By Scott Irwin, Darrel Good and John Newton
This article is from the University of Illinois' farmdocDaily website. For the original version, click here.
Corn, soybean, and wheat prices this fall dropped to some of the lowest levels since 2006.
The decline in corn prices was particularly sharp, with lows in many areas of the country below $3. The low level of prices has prompted some observers to declare that the "new era" in grain prices that began late in 2006 has come to an end. Whether this is true or not has important implications for farm incomes, land prices, crop input prices, land rental rates, and marketing strategies. The answer to the question is also uniquely important at the present time because long-term price expectations play a crucial role in deciding between program options available under the new farm bill.
It is helpful to first review what we mean by the new era of grain prices. We argued in 2008 and 2009 that corn, soybean, and wheat prices had moved to a new, higher nominal price level beginning in about December 2006. We suggested that the new price level would persist for an extended period of time and we projected the likely average Illinois monthly price and range in monthly prices for those commodities in the first five years of new era. Despite some differences between projections and actuals, the new era projections for the price of corn ($4.60) soybeans ($11.04), and wheat ($5.80) that we made over six years ago have held up remarkably well. While our approach certainly was not very sophisticated, it has provided robust expectations for the level of average crop prices.
So, how does one determine whether the low prices of recent months signal an end to the new era of higher average crop prices? One approach is to ask whether recent price levels are more likely to have been generated by the previous era price distribution or the new era distribution. In corn, the answer is ambiguous because recent prices in the low $3 range are consistent with both the upper tail of prices in the old era distribution as well as the lower tail of the new era distribution. This is not the case, however, for soybeans and wheat, as recent prices are highly unlikely to have been generated by the old era distribution. If the new era was really over one would think that the answer would be ambiguous for all three commodities.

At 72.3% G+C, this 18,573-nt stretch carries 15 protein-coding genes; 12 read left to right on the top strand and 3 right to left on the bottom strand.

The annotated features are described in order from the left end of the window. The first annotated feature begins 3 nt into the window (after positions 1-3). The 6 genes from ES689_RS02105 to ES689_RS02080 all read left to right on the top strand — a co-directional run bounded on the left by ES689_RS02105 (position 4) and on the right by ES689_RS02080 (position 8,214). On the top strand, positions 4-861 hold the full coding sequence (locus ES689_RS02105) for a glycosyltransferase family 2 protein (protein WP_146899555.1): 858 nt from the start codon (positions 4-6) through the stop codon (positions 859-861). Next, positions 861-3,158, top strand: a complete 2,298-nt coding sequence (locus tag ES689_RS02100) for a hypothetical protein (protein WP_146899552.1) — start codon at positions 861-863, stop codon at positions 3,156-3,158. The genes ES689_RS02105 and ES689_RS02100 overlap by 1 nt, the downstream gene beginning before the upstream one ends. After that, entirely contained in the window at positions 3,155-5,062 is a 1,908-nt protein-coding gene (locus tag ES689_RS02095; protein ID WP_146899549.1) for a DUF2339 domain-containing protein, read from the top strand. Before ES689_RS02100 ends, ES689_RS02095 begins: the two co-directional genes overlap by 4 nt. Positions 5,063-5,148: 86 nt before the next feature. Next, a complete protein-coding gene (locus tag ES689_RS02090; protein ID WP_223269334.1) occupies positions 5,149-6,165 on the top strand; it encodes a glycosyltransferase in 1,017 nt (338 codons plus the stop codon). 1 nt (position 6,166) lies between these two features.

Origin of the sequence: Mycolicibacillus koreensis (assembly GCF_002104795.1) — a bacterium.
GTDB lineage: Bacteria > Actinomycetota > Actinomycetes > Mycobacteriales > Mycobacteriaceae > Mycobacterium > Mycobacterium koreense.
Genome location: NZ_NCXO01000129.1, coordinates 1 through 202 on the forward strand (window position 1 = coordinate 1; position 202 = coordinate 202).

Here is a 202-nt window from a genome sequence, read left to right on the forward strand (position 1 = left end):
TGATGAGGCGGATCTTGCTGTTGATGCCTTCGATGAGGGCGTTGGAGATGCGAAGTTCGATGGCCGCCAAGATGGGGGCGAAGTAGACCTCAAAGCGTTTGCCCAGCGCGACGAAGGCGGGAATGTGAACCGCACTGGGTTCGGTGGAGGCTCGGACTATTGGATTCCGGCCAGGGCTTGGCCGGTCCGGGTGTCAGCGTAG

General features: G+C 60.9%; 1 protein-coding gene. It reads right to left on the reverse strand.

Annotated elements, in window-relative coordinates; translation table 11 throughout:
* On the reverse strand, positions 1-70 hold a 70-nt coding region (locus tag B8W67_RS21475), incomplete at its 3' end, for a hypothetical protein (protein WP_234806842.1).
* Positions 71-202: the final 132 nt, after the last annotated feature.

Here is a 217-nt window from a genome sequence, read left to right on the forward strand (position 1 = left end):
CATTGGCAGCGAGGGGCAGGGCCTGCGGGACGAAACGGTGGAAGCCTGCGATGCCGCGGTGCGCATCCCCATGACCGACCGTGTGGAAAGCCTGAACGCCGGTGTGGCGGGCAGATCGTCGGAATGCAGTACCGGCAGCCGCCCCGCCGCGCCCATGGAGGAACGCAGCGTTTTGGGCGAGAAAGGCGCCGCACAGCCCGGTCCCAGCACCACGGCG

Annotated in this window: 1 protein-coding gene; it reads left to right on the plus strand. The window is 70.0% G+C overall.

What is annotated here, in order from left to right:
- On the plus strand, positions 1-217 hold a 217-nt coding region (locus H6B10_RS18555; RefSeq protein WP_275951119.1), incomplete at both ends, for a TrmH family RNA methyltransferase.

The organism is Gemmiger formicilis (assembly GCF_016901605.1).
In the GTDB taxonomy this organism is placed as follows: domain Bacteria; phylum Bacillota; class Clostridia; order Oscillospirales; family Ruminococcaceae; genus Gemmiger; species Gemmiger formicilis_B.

A second approach is to simply ask whether the fundamental arguments used to support the new era price levels still hold. Our original argument was that the new era was primarily driven by the rise of ethanol production. There has been a plateauing in U.S. corn use for ethanol production since 2010, but the plateau is at a very high level, around 5 billion bushels. A second important fundamental driver is China's demand for soybeans, which has continued to grow at an impressive pace in recent years. China is projected to import over 2.7 billion bushels in 2014-15. This represents over 60 million acres of soybean production around the world. In our view, the combination of these two demand factors continues to provide strong support for the new era projections going forward.
So, if the evidence supports our new era averages, then what explains the recent low prices? For corn, the best explanation is a leveling demand in the face of a very good U.S. yield in 2014. Soybeans are particularly interesting because the yield in 2014 actually outranks corn in terms of positive deviation from trend. The difference is that export demand continues to rise. Wheat ends up somewhere between the situations for corn and soybeans.
Finally, it is important to emphasize that even in the new era there may be relatively long runs of below-average prices. For example, in the previous era from January 1973 through November 2006 there were two runs below average for corn that spanned more than 30 months. It is also noteworthy that both corn and soybean prices recently completed very long runs above the new era averages. History suggests that it is quite unlikely that corn or soybean prices will soon experience another long run of above average prices. However, history also shows that it is unusual for a long run of above average prices to be followed by a long run of below average prices. The more likely outcome is a series of positive and negative runs of varying but shorter lengths.
Source: U of I
Editor's note: This is a presentation summary from the 2014 Illinois Farm Economics Summit which occurred December 15-19, 2014 at locations across Illinois. A complete collection of presentations including PowerPoint Slides, printable summaries and interviews are available here.